In the New York Times on Sunday, David Stockman made some points that I’ve been making on this blog: that America has lost its way in a decades-long orgy of government spending, deficits and money-printing, creating a “bubble economy” where the real prosperity is rather less than the statistics claim, and each bubble’s burst is greater than the last, meaning that we’ve got a doozy coming.
Stockman’s piece speaks for itself, encasing relevant facts in very sharp rhetoric. I won’t quote it here, just recommend it to your interest.
His piece isn’t perfect; it contradicts itself in a few places. For example, Stockman rips (rightly) on Keynesian economic theory, but also affirms (wrongly) the neo-Keynesian story for why the Great Depression ended (that it was somehow due to WW2 spending). Or Stockman characterizes the last several decades both as rough times, and times of living “high on the hog”; that could seem contradictory if you don’t fill in the missing context yourself (that it’s been “higher” for the politically-connected and a little rougher for the rest of us).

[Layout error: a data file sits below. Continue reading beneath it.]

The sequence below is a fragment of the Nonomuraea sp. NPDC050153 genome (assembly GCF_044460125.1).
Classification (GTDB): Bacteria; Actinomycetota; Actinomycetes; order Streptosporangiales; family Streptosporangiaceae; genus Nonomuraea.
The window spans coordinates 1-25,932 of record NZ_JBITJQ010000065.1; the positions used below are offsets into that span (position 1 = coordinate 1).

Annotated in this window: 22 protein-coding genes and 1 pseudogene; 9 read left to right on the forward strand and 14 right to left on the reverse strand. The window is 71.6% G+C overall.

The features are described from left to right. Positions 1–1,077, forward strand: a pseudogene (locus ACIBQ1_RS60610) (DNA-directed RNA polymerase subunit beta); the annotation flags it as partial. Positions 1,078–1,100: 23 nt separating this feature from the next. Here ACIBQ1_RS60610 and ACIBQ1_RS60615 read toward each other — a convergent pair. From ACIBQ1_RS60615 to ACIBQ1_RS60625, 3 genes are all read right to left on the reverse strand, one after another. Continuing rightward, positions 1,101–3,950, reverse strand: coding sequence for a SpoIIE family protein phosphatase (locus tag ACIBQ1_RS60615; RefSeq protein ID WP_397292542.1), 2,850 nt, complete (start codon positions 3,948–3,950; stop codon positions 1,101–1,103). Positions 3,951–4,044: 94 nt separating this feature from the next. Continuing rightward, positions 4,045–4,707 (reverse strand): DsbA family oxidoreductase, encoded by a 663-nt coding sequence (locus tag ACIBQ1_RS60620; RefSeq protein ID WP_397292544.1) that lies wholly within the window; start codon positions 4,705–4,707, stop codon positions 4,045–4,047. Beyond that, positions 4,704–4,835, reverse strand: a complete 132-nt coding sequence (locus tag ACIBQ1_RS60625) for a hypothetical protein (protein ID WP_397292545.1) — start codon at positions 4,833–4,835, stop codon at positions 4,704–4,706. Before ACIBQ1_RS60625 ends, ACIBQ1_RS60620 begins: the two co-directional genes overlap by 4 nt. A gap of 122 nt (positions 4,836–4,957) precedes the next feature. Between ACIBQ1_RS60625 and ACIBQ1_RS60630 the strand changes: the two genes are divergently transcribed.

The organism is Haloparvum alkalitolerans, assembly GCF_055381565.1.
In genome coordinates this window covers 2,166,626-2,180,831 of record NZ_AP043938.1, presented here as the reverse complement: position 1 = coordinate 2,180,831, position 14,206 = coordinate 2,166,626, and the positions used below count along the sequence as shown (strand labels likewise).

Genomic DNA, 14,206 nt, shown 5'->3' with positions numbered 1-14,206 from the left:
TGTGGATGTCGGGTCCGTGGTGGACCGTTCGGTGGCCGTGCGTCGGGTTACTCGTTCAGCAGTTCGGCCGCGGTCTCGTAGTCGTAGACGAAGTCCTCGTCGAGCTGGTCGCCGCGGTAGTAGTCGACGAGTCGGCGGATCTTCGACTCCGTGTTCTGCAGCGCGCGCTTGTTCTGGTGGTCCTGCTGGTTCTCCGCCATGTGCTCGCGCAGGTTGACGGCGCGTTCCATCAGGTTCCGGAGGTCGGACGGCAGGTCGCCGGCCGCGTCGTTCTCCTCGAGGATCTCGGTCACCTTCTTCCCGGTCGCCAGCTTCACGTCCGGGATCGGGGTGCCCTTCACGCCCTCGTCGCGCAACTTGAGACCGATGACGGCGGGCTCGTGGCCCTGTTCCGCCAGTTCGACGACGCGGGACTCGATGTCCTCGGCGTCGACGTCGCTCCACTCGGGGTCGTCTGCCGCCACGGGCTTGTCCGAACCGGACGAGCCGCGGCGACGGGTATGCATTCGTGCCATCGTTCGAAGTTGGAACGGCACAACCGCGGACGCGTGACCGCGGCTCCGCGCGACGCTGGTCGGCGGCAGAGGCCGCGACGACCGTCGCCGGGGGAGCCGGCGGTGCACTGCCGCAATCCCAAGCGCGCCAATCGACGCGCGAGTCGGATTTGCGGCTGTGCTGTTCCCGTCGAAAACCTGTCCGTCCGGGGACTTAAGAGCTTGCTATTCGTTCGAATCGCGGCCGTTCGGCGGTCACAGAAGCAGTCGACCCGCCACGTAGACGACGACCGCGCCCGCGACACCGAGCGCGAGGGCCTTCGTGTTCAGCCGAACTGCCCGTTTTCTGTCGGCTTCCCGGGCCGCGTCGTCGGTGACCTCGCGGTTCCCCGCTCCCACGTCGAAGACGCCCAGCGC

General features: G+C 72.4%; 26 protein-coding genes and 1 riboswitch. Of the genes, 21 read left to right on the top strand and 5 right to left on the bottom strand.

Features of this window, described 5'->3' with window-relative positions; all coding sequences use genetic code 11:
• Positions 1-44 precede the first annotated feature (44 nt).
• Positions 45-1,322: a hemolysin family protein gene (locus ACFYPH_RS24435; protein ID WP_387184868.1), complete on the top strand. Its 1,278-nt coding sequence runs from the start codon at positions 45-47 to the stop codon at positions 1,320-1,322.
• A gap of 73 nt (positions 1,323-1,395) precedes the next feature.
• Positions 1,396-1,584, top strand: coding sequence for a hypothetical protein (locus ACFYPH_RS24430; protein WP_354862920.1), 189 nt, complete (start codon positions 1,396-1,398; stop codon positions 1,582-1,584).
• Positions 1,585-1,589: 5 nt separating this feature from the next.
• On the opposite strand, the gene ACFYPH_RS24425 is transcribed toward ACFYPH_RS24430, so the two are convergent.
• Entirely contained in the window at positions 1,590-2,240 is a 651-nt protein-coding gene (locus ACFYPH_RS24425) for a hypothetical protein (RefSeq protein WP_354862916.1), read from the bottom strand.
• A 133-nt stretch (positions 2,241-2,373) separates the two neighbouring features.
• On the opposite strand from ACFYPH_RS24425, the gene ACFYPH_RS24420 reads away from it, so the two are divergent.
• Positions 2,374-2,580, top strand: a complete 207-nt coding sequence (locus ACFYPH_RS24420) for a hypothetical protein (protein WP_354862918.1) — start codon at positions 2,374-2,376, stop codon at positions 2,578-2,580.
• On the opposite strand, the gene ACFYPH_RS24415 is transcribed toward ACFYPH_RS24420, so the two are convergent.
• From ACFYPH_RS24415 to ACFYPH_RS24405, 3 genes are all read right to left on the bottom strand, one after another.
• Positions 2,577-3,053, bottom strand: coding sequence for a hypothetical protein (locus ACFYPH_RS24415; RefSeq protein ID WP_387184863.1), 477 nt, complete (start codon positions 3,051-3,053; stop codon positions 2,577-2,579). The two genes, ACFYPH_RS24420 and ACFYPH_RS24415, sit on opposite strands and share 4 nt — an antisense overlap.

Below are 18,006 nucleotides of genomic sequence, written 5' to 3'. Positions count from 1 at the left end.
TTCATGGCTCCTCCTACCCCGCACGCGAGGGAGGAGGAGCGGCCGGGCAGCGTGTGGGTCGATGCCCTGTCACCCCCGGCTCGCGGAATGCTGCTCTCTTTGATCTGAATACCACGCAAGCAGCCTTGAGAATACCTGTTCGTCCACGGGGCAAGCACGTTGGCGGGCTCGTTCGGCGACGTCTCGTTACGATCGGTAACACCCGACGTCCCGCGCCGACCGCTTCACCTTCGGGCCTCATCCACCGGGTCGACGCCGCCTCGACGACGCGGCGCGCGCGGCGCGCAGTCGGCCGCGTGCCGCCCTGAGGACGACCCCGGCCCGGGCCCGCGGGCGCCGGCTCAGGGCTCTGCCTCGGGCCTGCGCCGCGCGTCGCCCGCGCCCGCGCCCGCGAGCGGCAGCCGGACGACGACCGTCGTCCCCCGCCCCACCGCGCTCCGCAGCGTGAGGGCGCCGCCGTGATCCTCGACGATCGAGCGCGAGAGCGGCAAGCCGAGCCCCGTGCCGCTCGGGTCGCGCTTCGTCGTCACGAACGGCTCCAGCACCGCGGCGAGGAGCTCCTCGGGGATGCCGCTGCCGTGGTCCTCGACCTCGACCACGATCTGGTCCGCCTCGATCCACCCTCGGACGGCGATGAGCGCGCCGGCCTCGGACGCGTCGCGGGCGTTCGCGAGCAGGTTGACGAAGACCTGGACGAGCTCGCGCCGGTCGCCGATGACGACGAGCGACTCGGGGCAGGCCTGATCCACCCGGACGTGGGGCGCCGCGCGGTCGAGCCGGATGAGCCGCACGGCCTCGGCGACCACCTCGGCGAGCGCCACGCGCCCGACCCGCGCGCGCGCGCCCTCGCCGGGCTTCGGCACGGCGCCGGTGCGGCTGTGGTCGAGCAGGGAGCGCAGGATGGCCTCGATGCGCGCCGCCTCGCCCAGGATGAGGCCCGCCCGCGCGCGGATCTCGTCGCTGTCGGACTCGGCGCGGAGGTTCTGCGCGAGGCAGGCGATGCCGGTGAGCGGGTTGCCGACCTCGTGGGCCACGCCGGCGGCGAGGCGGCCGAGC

And, while I agree with Stockman’s knocks on Alan Greenspan, I find him unfair in his treatment of such figures as Milton Friedman, Ronald Reagan and Paul Ryan. But Stockman’s piece is a polemic, and no polemic is ever perfect. It’s a good one if it manages to get a lot right, and Stockman’s does.
UPDATE: John Tamny at Forbes critiques Stockman’s piece in more detail, from a perspective that I respect. (Non-Keynesian; perhaps Supply-side or even Austrian?) Like I did, he acknowledges large areas of agreement.
(NB: As often happens with my posts, I’ve tweaked a couple phrases since publication to better fit what I really had in mind.)